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MEI Online: Biotechnology: Latest News: October 14th 2010


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:: Extreme Bugs could give Australia’s Mining Industry an Efficiency Boost

Extremophilic bacteria, bugs that live in the harshest environments on the planet, have expanded our understanding of where life can exist. However, these bugs can also play a valuable role in making mining more efficient and sustainable. Research by Parker Cooperative Research Centre for Integrated Hydrometallurgy Solutions PhD student Carla Zammit (Curtin University) has discovered that bacteria living in the highly acidic and saline drains of Western Australia can play an important role in expanding the use of biomining to regions that were previously limited by saline process waters.

“In a process known as biomining, bacteria can act as biocatalysts that break down low-grade sulphide ores containing economic quantities of metals," Carla explained. “Biomining has big advantages over traditional ore extraction techniques; it has lower set-up, operational and maintenance costs, zero smelter emissions, and the microorganisms used absorb atmospheric carbon dioxide."

About 20 per cent of global copper production is the result of biomining but its uses has been limited in Australia because poor quality and highly saline waters that limit the growth of the bacteria involved in the process. Taking up the challenge, Carla went on a bug search in Australia’s more extreme environments targeting in particular the hypersaline and acidic lakes of Western Australia where she discovered two species of bacteria right for the job living in a saline drain.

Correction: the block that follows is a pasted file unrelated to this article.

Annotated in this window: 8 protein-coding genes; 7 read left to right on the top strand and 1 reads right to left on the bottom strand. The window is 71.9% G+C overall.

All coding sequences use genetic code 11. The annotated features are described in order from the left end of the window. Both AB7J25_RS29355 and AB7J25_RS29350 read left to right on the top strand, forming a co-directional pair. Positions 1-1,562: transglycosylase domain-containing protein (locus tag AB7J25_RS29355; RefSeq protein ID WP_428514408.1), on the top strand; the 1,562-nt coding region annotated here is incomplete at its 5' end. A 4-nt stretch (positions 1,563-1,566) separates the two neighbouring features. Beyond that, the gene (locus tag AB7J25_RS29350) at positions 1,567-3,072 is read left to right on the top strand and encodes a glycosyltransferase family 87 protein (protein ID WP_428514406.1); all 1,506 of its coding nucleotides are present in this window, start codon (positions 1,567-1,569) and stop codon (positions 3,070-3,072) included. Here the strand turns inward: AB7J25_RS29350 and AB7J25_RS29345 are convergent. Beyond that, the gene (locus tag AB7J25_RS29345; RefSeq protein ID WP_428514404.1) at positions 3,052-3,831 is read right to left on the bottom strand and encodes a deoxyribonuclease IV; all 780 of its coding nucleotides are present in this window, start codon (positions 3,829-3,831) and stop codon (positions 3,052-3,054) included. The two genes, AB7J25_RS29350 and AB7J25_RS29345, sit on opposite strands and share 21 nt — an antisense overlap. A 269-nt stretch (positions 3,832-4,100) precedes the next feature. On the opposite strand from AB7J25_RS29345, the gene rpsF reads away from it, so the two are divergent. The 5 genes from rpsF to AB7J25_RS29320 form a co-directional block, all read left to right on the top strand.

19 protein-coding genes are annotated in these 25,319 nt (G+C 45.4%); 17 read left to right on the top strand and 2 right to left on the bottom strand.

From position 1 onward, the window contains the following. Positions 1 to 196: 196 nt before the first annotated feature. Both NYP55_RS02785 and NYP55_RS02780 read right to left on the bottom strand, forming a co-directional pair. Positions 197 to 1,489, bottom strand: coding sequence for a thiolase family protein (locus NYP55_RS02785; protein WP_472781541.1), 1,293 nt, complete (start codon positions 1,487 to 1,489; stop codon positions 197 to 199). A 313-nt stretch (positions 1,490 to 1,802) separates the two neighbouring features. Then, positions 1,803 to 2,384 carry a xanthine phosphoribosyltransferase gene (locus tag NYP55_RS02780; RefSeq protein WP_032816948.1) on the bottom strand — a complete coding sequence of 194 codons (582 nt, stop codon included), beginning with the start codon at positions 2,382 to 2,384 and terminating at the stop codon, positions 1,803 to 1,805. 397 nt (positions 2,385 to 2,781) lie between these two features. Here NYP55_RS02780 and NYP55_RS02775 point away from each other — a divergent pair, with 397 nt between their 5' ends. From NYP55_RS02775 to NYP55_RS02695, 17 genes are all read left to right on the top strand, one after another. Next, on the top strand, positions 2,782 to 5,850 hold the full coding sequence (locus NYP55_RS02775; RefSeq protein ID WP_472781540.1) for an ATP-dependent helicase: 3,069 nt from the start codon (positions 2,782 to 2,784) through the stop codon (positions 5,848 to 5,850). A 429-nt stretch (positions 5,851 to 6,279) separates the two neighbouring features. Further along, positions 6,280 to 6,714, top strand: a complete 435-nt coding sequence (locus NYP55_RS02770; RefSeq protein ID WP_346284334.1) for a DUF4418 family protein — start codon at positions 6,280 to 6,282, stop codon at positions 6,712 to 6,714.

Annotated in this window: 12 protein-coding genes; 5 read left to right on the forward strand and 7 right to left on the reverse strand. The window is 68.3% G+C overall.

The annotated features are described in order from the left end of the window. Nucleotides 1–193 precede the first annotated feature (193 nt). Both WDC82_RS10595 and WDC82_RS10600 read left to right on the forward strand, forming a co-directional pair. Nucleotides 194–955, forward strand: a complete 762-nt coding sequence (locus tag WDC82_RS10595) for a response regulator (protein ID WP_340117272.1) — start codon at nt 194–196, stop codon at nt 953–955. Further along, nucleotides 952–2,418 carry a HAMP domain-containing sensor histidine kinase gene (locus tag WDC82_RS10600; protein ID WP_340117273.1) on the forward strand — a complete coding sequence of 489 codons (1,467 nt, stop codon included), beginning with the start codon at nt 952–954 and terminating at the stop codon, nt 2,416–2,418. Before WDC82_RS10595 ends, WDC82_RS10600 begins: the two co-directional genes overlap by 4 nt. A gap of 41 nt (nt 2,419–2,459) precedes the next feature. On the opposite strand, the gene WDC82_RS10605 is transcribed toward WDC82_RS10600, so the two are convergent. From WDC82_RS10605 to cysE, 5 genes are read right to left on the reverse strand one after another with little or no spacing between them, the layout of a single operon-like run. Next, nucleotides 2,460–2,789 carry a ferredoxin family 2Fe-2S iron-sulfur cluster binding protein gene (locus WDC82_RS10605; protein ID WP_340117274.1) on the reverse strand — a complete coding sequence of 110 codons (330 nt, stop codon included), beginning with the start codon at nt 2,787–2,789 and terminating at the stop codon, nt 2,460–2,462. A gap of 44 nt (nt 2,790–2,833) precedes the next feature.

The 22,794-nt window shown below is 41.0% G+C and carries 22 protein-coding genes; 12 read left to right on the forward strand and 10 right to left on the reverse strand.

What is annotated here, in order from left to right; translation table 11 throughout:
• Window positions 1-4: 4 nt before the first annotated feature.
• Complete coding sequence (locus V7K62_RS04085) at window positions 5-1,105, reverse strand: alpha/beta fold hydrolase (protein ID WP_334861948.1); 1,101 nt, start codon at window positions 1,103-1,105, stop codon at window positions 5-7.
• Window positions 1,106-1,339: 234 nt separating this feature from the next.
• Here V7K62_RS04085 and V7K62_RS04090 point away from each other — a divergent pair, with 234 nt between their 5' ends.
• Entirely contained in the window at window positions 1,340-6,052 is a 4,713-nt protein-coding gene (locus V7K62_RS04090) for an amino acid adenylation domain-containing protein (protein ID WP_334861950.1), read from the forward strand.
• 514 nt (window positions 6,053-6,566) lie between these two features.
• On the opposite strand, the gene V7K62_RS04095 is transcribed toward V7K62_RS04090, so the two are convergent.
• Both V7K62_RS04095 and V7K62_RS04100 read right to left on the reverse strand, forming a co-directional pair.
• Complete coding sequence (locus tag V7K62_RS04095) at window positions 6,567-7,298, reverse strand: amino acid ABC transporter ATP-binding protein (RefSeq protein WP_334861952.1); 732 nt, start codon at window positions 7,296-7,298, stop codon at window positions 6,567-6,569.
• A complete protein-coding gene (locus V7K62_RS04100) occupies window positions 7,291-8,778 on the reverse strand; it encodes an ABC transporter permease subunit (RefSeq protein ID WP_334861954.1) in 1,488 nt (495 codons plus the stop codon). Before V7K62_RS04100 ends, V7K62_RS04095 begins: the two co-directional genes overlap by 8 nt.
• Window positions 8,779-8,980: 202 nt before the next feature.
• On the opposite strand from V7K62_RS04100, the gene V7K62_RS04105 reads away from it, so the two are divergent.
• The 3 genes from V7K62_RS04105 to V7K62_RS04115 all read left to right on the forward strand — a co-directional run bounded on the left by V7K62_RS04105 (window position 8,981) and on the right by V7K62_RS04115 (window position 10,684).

“The bacteria I discovered have extremely unique properties which make them potentially very useful for the global biomining industry. They are as efficient as the bacteria currently used by industry, but are more resilient to some of the extreme environmental conditions, such as high salinity," Carla said.

“I chose these extremophiles because of their superior ability to break down iron, a trait used to initially gauge a microorganism’s biomining potential." Carla has now completed her PhD studies but the Parker Centre will continue to test the bacteria’s unique properties, which have already attracted interest from the mining industry.

The Parker Centre is a Cooperative Research Centre comprising four Core Research Participants (CSIRO Minerals, Curtin University of Technology, Murdoch University and the University of Queensland), and 22 Industry Participants from the minerals industry.




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